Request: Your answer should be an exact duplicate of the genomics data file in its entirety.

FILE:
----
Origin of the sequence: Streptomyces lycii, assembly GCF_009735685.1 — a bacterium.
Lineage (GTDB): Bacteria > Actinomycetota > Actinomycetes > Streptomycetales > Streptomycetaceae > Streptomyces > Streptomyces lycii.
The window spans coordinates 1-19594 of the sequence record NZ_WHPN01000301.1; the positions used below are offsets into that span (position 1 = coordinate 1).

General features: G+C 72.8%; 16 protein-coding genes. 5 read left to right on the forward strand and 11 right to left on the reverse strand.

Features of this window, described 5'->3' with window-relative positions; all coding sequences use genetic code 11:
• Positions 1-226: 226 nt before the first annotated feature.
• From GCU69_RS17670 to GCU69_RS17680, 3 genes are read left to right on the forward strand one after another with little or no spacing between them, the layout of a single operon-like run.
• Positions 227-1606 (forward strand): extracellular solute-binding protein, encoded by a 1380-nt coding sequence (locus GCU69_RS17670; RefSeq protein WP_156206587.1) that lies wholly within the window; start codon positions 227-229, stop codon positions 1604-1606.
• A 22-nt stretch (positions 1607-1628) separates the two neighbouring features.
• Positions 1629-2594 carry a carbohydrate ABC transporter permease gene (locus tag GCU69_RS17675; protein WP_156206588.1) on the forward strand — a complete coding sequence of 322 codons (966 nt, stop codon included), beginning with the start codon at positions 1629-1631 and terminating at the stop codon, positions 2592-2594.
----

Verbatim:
Origin of the sequence: Streptomyces lycii, assembly GCF_009735685.1 — a bacterium.
Lineage (GTDB): Bacteria > Actinomycetota > Actinomycetes > Streptomycetales > Streptomycetaceae > Streptomyces > Streptomyces lycii.
The window spans coordinates 1-19594 of the sequence record NZ_WHPN01000301.1; the positions used below are offsets into that span (position 1 = coordinate 1).

General features: G+C 72.8%; 16 protein-coding genes. 5 read left to right on the forward strand and 11 right to left on the reverse strand.

Features of this window, described 5'->3' with window-relative positions; all coding sequences use genetic code 11:
• Positions 1-226: 226 nt before the first annotated feature.
• From GCU69_RS17670 to GCU69_RS17680, 3 genes are read left to right on the forward strand one after another with little or no spacing between them, the layout of a single operon-like run.
• Positions 227-1606 (forward strand): extracellular solute-binding protein, encoded by a 1380-nt coding sequence (locus GCU69_RS17670; RefSeq protein WP_156206587.1) that lies wholly within the window; start codon positions 227-229, stop codon positions 1604-1606.
• A 22-nt stretch (positions 1607-1628) separates the two neighbouring features.
• Positions 1629-2594 carry a carbohydrate ABC transporter permease gene (locus tag GCU69_RS17675; protein WP_156206588.1) on the forward strand — a complete coding sequence of 322 codons (966 nt, stop codon included), beginning with the start codon at positions 1629-1631 and terminating at the stop codon, positions 2592-2594.